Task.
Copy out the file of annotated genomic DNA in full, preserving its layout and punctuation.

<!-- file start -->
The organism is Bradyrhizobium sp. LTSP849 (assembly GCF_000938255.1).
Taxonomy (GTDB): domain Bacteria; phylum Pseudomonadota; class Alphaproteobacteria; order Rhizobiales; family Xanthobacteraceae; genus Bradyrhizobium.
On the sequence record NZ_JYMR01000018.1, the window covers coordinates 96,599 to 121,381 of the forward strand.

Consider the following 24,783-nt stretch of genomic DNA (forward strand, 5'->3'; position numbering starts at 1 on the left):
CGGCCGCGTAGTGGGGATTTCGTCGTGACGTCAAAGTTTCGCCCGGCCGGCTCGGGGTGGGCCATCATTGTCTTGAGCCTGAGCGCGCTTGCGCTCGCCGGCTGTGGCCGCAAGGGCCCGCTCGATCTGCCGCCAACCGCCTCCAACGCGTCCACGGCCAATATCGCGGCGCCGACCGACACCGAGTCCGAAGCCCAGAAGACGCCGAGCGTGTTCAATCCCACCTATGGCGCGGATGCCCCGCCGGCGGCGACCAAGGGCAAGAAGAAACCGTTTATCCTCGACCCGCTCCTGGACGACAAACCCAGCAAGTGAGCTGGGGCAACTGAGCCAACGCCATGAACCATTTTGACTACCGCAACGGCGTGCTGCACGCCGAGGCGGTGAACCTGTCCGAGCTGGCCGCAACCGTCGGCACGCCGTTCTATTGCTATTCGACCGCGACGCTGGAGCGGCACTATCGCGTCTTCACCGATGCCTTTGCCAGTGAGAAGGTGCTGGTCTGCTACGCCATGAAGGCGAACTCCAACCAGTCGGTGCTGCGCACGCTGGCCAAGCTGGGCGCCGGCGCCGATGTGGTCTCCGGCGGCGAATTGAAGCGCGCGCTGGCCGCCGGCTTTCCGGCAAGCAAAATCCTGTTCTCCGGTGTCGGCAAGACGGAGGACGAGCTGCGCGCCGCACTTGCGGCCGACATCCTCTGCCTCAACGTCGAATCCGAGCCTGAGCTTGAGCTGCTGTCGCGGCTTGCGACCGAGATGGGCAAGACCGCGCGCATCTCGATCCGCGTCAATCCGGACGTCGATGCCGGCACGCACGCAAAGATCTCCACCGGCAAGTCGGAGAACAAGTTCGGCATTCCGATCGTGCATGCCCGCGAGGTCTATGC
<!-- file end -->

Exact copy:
The organism is Bradyrhizobium sp. LTSP849 (assembly GCF_000938255.1).
Taxonomy (GTDB): domain Bacteria; phylum Pseudomonadota; class Alphaproteobacteria; order Rhizobiales; family Xanthobacteraceae; genus Bradyrhizobium.
On the sequence record NZ_JYMR01000018.1, the window covers coordinates 96,599 to 121,381 of the forward strand.

Consider the following 24,783-nt stretch of genomic DNA (forward strand, 5'->3'; position numbering starts at 1 on the left):
CGGCCGCGTAGTGGGGATTTCGTCGTGACGTCAAAGTTTCGCCCGGCCGGCTCGGGGTGGGCCATCATTGTCTTGAGCCTGAGCGCGCTTGCGCTCGCCGGCTGTGGCCGCAAGGGCCCGCTCGATCTGCCGCCAACCGCCTCCAACGCGTCCACGGCCAATATCGCGGCGCCGACCGACACCGAGTCCGAAGCCCAGAAGACGCCGAGCGTGTTCAATCCCACCTATGGCGCGGATGCCCCGCCGGCGGCGACCAAGGGCAAGAAGAAACCGTTTATCCTCGACCCGCTCCTGGACGACAAACCCAGCAAGTGAGCTGGGGCAACTGAGCCAACGCCATGAACCATTTTGACTACCGCAACGGCGTGCTGCACGCCGAGGCGGTGAACCTGTCCGAGCTGGCCGCAACCGTCGGCACGCCGTTCTATTGCTATTCGACCGCGACGCTGGAGCGGCACTATCGCGTCTTCACCGATGCCTTTGCCAGTGAGAAGGTGCTGGTCTGCTACGCCATGAAGGCGAACTCCAACCAGTCGGTGCTGCGCACGCTGGCCAAGCTGGGCGCCGGCGCCGATGTGGTCTCCGGCGGCGAATTGAAGCGCGCGCTGGCCGCCGGCTTTCCGGCAAGCAAAATCCTGTTCTCCGGTGTCGGCAAGACGGAGGACGAGCTGCGCGCCGCACTTGCGGCCGACATCCTCTGCCTCAACGTCGAATCCGAGCCTGAGCTTGAGCTGCTGTCGCGGCTTGCGACCGAGATGGGCAAGACCGCGCGCATCTCGATCCGCGTCAATCCGGACGTCGATGCCGGCACGCACGCAAAGATCTCCACCGGCAAGTCGGAGAACAAGTTCGGCATTCCGATCGTGCATGCCCGCGAGGTCTATGC